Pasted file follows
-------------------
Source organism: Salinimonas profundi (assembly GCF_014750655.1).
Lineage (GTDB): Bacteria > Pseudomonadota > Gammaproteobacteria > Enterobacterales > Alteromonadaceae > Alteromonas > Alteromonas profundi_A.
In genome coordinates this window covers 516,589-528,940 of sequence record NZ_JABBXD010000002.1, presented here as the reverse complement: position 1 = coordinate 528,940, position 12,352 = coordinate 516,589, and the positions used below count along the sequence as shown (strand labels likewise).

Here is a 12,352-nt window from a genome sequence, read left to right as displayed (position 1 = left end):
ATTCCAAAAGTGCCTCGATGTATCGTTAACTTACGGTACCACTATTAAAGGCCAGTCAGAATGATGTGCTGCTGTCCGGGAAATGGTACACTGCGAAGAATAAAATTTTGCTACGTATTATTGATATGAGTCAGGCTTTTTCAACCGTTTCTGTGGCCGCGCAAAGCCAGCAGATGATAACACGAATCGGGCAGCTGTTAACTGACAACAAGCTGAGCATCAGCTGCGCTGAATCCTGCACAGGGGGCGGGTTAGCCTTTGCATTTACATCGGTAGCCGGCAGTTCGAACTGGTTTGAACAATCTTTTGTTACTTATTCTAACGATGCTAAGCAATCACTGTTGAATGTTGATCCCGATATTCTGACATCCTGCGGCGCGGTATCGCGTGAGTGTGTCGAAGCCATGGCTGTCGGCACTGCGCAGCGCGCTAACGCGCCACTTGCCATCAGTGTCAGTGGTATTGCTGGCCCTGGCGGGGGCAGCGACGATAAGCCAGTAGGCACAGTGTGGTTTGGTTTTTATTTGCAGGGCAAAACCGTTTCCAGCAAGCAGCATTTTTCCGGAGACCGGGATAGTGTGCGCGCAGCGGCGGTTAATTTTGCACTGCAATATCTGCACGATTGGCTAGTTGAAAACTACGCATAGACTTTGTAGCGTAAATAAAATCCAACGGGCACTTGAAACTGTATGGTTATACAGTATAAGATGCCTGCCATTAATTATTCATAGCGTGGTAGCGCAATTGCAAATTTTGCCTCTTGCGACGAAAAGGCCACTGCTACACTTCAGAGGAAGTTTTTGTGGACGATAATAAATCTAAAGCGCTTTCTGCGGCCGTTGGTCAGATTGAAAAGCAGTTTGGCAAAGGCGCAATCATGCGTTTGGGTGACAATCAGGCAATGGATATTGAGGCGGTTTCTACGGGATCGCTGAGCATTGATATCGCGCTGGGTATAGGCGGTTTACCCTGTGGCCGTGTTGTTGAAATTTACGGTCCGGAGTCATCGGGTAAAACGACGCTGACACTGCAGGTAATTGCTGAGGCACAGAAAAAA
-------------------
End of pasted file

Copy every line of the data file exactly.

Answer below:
Source organism: Salinimonas profundi (assembly GCF_014750655.1).
Lineage (GTDB): Bacteria > Pseudomonadota > Gammaproteobacteria > Enterobacterales > Alteromonadaceae > Alteromonas > Alteromonas profundi_A.
In genome coordinates this window covers 516,589-528,940 of sequence record NZ_JABBXD010000002.1, presented here as the reverse complement: position 1 = coordinate 528,940, position 12,352 = coordinate 516,589, and the positions used below count along the sequence as shown (strand labels likewise).

Here is a 12,352-nt window from a genome sequence, read left to right as displayed (position 1 = left end):
ATTCCAAAAGTGCCTCGATGTATCGTTAACTTACGGTACCACTATTAAAGGCCAGTCAGAATGATGTGCTGCTGTCCGGGAAATGGTACACTGCGAAGAATAAAATTTTGCTACGTATTATTGATATGAGTCAGGCTTTTTCAACCGTTTCTGTGGCCGCGCAAAGCCAGCAGATGATAACACGAATCGGGCAGCTGTTAACTGACAACAAGCTGAGCATCAGCTGCGCTGAATCCTGCACAGGGGGCGGGTTAGCCTTTGCATTTACATCGGTAGCCGGCAGTTCGAACTGGTTTGAACAATCTTTTGTTACTTATTCTAACGATGCTAAGCAATCACTGTTGAATGTTGATCCCGATATTCTGACATCCTGCGGCGCGGTATCGCGTGAGTGTGTCGAAGCCATGGCTGTCGGCACTGCGCAGCGCGCTAACGCGCCACTTGCCATCAGTGTCAGTGGTATTGCTGGCCCTGGCGGGGGCAGCGACGATAAGCCAGTAGGCACAGTGTGGTTTGGTTTTTATTTGCAGGGCAAAACCGTTTCCAGCAAGCAGCATTTTTCCGGAGACCGGGATAGTGTGCGCGCAGCGGCGGTTAATTTTGCACTGCAATATCTGCACGATTGGCTAGTTGAAAACTACGCATAGACTTTGTAGCGTAAATAAAATCCAACGGGCACTTGAAACTGTATGGTTATACAGTATAAGATGCCTGCCATTAATTATTCATAGCGTGGTAGCGCAATTGCAAATTTTGCCTCTTGCGACGAAAAGGCCACTGCTACACTTCAGAGGAAGTTTTTGTGGACGATAATAAATCTAAAGCGCTTTCTGCGGCCGTTGGTCAGATTGAAAAGCAGTTTGGCAAAGGCGCAATCATGCGTTTGGGTGACAATCAGGCAATGGATATTGAGGCGGTTTCTACGGGATCGCTGAGCATTGATATCGCGCTGGGTATAGGCGGTTTACCCTGTGGCCGTGTTGTTGAAATTTACGGTCCGGAGTCATCGGGTAAAACGACGCTGACACTGCAGGTAATTGCTGAGGCACAGAAAAAA